Testing Conditional Convergence of Growth Under Mankiw-Romer-Weil�s Test of Neoclassical Growth Model
Cader, M. H.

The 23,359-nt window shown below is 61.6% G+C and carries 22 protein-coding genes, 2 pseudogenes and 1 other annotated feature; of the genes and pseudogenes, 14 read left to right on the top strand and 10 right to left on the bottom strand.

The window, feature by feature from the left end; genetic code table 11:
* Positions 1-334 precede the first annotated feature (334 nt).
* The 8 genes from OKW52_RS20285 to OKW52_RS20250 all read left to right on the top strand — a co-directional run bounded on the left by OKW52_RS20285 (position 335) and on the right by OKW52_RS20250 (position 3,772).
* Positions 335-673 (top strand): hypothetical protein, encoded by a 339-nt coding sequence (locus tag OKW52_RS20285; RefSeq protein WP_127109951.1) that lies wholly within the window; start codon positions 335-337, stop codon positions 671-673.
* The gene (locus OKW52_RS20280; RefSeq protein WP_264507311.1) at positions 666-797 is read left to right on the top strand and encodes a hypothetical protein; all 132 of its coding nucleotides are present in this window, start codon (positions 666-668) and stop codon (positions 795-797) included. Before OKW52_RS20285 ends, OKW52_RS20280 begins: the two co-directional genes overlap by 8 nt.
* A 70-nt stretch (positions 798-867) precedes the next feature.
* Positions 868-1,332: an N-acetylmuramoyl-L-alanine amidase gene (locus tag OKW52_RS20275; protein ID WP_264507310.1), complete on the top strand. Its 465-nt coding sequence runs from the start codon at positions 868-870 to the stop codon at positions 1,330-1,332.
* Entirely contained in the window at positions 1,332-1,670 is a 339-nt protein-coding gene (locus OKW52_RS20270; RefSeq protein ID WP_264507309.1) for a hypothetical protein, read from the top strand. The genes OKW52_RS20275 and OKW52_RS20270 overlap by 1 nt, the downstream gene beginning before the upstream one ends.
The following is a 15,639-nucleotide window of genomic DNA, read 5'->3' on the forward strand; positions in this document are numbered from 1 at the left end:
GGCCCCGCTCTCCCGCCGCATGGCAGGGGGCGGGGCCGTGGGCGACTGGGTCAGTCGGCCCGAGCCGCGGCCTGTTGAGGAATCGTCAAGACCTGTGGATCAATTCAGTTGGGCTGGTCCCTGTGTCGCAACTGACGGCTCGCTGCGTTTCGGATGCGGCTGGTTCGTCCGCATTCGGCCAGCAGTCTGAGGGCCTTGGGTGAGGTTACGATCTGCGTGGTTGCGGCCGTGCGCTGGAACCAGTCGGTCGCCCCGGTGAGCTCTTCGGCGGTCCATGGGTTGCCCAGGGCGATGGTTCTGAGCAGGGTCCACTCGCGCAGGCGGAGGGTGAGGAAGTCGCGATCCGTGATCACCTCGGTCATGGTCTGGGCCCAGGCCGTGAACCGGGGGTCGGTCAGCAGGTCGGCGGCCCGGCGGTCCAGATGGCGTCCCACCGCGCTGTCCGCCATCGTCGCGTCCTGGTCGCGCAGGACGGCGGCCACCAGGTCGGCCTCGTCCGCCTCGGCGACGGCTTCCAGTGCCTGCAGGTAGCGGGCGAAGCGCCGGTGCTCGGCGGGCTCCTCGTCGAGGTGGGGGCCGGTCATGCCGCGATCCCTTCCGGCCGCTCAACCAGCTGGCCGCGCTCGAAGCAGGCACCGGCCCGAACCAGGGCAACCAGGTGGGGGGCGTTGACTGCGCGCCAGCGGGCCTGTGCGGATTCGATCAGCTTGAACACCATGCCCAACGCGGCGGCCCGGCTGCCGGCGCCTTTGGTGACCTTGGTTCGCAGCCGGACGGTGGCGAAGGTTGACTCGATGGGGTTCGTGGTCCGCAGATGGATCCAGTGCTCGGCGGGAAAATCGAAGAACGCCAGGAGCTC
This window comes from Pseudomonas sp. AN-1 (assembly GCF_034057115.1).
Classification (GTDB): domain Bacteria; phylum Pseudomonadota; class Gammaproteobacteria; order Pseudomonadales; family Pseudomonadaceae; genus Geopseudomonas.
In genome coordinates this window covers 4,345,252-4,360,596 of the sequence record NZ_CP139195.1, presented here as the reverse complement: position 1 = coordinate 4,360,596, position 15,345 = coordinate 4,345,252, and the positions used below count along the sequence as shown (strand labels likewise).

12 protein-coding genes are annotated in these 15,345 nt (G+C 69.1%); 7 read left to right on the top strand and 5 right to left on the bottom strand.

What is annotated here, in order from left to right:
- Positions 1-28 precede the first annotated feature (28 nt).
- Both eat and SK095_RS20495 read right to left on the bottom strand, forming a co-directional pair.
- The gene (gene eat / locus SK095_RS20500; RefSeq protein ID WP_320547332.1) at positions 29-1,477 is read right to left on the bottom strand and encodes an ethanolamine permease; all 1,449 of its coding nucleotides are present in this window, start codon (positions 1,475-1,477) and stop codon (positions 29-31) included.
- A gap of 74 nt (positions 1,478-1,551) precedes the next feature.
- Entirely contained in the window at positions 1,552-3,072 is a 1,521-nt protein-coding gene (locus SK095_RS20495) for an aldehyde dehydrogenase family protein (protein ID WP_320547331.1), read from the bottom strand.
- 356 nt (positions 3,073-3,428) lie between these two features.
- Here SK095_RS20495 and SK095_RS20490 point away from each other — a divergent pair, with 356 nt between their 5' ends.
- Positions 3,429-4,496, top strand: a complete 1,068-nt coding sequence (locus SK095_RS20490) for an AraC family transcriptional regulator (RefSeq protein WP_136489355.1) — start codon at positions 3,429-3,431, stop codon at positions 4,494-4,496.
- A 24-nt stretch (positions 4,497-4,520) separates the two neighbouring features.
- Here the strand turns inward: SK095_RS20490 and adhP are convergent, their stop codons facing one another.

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Solow’s neoclassical growth model predicts that countries with low capital stock tend to converge to their steady-state at a faster rate. This study attempts to test conditional convergence of GCC economies. The study finds significant empirical evidence of conditional convergence of the GCC economies over the period from 1971 to 2011 using the Mankiw et al. (1992) model. Using panel data estimation, the study estimates savings and population growth rates and their effects on income per capita in GCC economies. The results indicate significant negative relationship between domestic investment and output per capita due to net capital outflows. Capital inflows appear to be insufficient to offset the large investments by GCC governments abroad. A positive relationship between output per capita income and employment growth is found and is inconsistent with Solow’s growth model predictions. Wage elasticity in estimation of conditional convergence supports the hypothesis that GCC economies grow in output per capita due to growth in government expenditure. Results found wages to have a positive relationship with income per capita. GCC economies tend to increase their welfare programs and wages as their output per capita grows. Due to the inadequate macroeconomic policies in GCC economies, estimation finds profits to have a negative relationship with income per capita, which is also inconsistent with Solow’s predictions. It is believed to be attributed to GCC governments’ generous welfare programs which tend to lower interest rates, thus lowering investments and profits. Speed of convergence for GCC economies is found to be a positive 0.219 which is attributed to net capital outflows of GCC economies, hindering growth of investments